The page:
James Delingpole James Delingpole

Eddie Izzard is so bad I’m hoping he gets dismembered: Sky’s The Lost Symbol reviewed

Plus: an apology to all those I misled into watching Midnight Mass

My only solace watching The Lost Symbol is that the tattooed man might chop up Eddie Izzard

If it weren’t for this job I sometimes wonder whether I’d even bother watching TV at all. This mood strikes me particularly in those weeks when I find myself casting round for anything new and vaguely interesting to watch and I end up in front of something as epically dire as Sky’s new Dan Brown adaptation The Lost Symbol.

Brown’s hero Robert Langdon, whom we first met on screen in the The Da Vinci Code, is like Indiana Jones with a charisma bypass. Remember that wonderful scene in the first Indie movie where hunky Harrison Ford is giving a lecture to some besotted female archeology students, and one girl closes her eyes to reveal that she has written ‘Love’ on one eyelid and ‘You’ on another? Well the lecture his 21st-century milquetoast equivalent delivers at Harvard is nothing like that.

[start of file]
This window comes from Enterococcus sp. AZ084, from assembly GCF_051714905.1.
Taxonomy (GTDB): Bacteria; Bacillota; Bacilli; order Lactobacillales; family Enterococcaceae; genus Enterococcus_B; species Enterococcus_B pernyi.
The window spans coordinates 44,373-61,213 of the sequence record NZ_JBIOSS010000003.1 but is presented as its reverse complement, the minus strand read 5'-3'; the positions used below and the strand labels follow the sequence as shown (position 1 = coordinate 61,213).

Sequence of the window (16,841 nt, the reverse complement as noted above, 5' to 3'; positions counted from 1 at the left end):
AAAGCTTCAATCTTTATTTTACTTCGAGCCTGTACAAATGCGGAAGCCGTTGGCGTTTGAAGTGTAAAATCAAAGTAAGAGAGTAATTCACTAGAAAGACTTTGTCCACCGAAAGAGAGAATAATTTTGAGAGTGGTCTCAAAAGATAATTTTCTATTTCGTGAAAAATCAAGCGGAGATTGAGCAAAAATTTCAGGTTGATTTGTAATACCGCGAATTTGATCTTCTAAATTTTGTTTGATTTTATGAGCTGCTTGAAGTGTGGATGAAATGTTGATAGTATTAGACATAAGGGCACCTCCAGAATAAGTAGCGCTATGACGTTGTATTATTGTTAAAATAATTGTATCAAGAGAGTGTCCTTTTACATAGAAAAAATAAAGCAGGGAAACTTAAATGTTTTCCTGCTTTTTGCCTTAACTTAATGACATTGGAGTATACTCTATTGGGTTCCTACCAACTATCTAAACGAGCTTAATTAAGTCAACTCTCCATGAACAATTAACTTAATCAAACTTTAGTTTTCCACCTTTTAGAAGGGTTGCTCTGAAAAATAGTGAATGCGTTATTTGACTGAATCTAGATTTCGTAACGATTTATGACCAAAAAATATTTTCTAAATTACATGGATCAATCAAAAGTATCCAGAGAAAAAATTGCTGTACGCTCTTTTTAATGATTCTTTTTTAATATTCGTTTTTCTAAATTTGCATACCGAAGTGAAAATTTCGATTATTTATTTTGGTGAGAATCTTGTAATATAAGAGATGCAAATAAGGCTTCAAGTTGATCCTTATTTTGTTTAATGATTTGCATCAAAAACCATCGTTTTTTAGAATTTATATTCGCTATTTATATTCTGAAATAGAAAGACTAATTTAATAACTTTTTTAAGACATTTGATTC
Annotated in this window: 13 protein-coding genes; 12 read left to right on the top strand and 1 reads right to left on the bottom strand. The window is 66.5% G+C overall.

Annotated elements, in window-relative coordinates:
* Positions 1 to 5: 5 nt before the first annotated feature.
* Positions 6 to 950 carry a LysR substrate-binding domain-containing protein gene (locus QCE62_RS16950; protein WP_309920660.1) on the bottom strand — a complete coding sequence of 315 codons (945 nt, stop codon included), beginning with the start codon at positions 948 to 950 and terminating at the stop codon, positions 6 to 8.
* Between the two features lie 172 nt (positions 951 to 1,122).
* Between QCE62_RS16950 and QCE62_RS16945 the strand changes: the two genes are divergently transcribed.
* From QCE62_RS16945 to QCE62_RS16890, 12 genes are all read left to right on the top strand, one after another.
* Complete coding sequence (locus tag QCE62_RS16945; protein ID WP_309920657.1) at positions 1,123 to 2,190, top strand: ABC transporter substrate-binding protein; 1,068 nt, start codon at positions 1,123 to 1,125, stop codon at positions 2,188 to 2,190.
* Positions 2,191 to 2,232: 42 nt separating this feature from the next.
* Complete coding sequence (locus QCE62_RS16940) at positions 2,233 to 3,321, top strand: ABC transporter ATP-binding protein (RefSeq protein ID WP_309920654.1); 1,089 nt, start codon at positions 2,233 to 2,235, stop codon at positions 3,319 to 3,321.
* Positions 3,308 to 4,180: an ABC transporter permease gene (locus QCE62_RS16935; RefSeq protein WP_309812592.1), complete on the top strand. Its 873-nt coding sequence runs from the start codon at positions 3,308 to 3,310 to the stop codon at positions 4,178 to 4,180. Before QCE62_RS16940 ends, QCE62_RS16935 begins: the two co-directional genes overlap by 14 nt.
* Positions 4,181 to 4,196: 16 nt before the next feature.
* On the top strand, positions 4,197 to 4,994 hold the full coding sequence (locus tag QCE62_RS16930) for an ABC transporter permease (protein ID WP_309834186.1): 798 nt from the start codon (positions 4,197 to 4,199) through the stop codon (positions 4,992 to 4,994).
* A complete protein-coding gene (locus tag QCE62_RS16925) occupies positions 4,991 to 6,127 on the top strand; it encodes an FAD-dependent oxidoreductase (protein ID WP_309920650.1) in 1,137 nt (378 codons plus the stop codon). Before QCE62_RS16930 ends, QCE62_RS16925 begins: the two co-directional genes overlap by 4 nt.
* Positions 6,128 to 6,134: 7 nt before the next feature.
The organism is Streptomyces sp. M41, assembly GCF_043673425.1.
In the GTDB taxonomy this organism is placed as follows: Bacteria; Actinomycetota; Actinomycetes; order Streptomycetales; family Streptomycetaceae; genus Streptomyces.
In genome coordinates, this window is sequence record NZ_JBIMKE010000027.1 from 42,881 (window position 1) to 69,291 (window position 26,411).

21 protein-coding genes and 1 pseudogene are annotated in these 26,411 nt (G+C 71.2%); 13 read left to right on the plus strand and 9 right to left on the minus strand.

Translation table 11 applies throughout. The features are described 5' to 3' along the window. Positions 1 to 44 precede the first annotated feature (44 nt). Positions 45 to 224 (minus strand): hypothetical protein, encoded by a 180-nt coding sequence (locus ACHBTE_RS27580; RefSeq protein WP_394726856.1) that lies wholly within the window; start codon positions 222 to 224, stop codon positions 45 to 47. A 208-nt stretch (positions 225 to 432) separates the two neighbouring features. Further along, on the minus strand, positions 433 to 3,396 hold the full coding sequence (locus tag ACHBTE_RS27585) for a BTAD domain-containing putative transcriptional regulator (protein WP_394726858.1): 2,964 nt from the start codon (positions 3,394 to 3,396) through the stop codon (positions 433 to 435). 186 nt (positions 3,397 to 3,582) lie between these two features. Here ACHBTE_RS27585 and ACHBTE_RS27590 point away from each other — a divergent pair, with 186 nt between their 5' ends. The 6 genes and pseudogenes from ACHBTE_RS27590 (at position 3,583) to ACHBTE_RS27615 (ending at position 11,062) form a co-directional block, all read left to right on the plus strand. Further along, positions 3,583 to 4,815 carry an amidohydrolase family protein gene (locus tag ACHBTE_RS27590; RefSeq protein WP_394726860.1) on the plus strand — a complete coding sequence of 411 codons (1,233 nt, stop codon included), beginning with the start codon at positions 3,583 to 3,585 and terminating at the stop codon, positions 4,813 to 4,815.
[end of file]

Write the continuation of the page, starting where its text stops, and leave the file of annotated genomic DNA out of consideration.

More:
Langdon (Ashley Zukerman) is a ‘symbologist’: like something from a large-print, abridged and simplified Umberto Eco novel for readers with a sub-50 IQ. But what his lecture is really about is politically correct indoctrination. He shows slides of the Gadsden flag (the ‘Don’t tread on me!’ flag with the snake on it); nasty right-wing people sporting a cross; more ‘far right’ people making the OK hand sign, which supposedly now signifies white supremacy. ‘When do benign symbols become malignant?’ he asks.

Ooh, Professor, sir, I can answer that one! They become malignant when a pair of right-on scriptwriters — Dan Dworkin and Jay Beattie — get hold of a crappy 2009 novel which predates ‘woke’ and impose on it their achingly tedious progressive spin.

This is about as intellectual as the first episode gets. After that, it quickly plummets into your bog-standard, formulaic Dan Brown storyline in which Langdon is a helpless prisoner of a contrived, all-constraining plot.

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